This article was originally posted on RealClearWorld.
Contrary to the imaginations of most Americans, Europe is not a socialist utopia — mainly because it’s neither socialist nor utopian. Yes, Europeans favor bigger government and more generous social safety nets, but (depending on the country) they can be surprisingly conservative, particularly on the issues of abortion and immigration.
This reality, however, has not killed the European stereotype. Indeed, one prominent American journalist referred to conservatives as a “remnant party” in Europe, despite the fact that as recently as March 2012, according to this nifty interactive map in The Guardian, 20 of the then-27 member nations of the EU were governed by center-right parties. (Note: The map has not been properly updated since 2013.) Today, the left-right split is roughly even.
Yet, an intriguing trend has emerged from the natural ebb and flow of political dominance. Center-left parties, particularly in the major European nations, appear weak, shriveled, and unable to govern.
In Germany, for instance, the moderately conservative Chancellor Angela Merkel has been in power since 2005. Her first government was a grand coalition between her center-right party (CDU) and the center-left opposition (SPD). Her second government, beginning in 2009, disposed of the SPD and replaced it with another conservative party, the FDP. In 2013, the SPD hoped to take back complete control of the Bundestag. It failed. Now, it finds itself in yet another grand coalition under the auspices of Mrs. Merkel.
In France, the center-left and hapless Francois Hollande is the most unpopular president in modern French history. Nicolas Sarkozy, who was booted from the presidency in 2012, is making a political comeback. He is now the president of his center-right party (UMP), and he is well poised to recapture the presidency in 2017. Hollande, should he choose to stand for the election, is unlikely to survive the first round of voting. Instead, polls suggest that Sarkozy’s biggest rivals are fellow UMP member Alain Juppé and far-right nationalist Marine Le Pen. The center-left will not even be a factor in the next election.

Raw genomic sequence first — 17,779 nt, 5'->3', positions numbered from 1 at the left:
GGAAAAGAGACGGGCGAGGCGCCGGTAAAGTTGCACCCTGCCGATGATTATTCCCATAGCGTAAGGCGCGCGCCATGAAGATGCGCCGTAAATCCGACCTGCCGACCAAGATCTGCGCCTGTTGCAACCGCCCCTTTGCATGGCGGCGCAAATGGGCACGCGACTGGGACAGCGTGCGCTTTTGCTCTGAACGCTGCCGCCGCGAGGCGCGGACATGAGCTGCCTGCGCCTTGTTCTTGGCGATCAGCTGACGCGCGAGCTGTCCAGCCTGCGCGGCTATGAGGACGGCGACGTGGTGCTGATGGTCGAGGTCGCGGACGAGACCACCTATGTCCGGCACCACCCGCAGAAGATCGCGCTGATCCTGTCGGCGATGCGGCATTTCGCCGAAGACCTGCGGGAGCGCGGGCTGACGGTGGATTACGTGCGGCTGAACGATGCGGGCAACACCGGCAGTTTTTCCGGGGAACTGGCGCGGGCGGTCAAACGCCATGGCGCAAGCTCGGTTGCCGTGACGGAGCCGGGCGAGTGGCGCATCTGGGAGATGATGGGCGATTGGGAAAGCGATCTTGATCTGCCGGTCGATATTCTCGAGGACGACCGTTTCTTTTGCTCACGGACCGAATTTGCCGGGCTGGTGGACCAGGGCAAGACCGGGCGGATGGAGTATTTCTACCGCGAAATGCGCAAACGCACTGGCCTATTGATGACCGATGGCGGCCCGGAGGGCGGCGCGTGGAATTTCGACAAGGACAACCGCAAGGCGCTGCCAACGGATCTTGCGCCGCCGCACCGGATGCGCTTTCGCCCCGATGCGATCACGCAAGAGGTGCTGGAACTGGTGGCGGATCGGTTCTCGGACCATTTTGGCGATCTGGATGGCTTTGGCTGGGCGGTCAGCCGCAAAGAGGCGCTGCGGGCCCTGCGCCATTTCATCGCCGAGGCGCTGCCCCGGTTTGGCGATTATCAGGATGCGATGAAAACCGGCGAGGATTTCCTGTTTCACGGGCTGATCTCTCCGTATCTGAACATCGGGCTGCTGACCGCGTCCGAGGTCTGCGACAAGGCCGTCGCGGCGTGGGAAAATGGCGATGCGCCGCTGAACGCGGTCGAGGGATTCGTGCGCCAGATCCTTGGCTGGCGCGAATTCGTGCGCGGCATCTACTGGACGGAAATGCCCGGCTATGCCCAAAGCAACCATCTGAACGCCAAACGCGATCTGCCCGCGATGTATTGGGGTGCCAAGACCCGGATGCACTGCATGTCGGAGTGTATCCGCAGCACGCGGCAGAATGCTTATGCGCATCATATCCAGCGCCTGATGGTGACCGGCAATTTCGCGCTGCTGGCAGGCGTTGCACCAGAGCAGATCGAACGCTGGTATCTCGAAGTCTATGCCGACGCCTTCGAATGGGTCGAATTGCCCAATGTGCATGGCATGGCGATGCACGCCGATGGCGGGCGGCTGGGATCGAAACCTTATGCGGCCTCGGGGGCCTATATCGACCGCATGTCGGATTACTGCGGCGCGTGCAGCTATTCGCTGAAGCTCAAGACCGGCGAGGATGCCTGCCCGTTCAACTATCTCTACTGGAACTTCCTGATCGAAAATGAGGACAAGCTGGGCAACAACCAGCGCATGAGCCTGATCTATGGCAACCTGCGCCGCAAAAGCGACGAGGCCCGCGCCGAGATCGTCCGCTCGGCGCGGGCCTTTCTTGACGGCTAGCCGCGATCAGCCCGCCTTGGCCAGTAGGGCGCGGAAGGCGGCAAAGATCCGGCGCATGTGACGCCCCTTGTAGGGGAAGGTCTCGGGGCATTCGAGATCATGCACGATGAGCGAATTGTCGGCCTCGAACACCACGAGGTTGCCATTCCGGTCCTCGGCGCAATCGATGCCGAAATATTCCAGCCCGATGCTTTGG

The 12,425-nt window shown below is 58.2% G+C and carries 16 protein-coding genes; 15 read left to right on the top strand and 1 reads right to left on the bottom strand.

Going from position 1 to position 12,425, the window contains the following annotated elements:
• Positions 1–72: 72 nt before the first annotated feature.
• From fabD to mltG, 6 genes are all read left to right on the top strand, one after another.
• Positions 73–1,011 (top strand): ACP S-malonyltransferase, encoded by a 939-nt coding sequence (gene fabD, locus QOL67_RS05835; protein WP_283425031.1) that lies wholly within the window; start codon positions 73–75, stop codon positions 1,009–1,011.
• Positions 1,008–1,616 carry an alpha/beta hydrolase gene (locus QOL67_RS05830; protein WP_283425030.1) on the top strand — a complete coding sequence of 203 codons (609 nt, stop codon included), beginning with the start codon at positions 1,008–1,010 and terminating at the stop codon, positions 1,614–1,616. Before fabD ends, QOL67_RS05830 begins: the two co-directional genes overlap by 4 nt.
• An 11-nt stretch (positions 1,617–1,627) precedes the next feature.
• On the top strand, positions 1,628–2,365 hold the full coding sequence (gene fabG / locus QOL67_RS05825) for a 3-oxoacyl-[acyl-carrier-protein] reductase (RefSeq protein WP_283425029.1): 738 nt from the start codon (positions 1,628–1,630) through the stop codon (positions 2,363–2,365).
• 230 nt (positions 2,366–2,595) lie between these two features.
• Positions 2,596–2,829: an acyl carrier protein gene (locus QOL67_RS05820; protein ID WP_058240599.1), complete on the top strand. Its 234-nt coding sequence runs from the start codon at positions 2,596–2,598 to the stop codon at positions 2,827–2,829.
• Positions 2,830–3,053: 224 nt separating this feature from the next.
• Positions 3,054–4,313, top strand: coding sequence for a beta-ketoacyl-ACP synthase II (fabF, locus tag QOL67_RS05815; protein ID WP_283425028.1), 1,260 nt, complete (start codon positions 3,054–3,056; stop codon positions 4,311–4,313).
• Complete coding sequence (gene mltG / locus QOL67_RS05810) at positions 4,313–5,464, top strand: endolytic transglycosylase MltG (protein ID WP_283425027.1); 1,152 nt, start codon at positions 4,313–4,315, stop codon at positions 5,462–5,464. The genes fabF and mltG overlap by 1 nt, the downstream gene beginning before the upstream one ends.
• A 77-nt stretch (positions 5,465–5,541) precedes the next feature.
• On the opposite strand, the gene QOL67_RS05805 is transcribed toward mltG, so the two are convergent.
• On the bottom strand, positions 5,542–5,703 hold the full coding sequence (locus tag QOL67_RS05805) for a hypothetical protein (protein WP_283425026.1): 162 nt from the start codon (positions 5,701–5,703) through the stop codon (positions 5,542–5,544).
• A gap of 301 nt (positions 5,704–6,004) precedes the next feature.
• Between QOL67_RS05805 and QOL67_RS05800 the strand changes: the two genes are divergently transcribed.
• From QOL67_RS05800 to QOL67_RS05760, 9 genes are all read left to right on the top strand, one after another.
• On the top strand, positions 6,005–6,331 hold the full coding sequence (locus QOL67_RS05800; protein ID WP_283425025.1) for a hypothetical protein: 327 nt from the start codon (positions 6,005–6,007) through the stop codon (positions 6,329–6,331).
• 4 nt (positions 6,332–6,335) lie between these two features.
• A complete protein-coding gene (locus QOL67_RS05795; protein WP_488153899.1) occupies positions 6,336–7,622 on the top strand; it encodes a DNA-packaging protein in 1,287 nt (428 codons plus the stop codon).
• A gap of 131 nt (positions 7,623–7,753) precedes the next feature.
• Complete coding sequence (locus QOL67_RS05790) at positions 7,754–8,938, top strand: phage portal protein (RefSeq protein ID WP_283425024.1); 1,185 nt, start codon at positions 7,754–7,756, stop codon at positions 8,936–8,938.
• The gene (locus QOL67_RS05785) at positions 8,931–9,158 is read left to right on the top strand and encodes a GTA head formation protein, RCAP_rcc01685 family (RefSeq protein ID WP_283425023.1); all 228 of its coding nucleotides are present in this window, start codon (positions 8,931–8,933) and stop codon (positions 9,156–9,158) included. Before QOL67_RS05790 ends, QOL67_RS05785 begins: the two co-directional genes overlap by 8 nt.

Similarly, in the United Kingdom, Labour’s love has been lost. Ed Miliband, the current Labour leader, is widely perceived as weird and uncharismatic. There is even an entire website dedicated to his weirdness. The Conservative Party, which for the past couple of years appeared dead-in-the-water, looks increasingly likely to be re-elected, especially if the 16% or so of British voters who prefer UKIP, an anti-EU party, get cold feet and pull the lever for the Tories.
Now, the brand new center-left Swedish government, not even three months in power, hascollapsed. Fresh elections will be held in March 2015.
Of course, none of this means that Europe is going to suddenly take a hard turn to the right (much to the chagrin of several ultra-nationalist and racist parties). Eventually, center-right politicians will prove themselves incapable of governing, and the center-left’s fortunes will be revived. But that scenario, under the current circumstances, appears to be a rather distant prospect.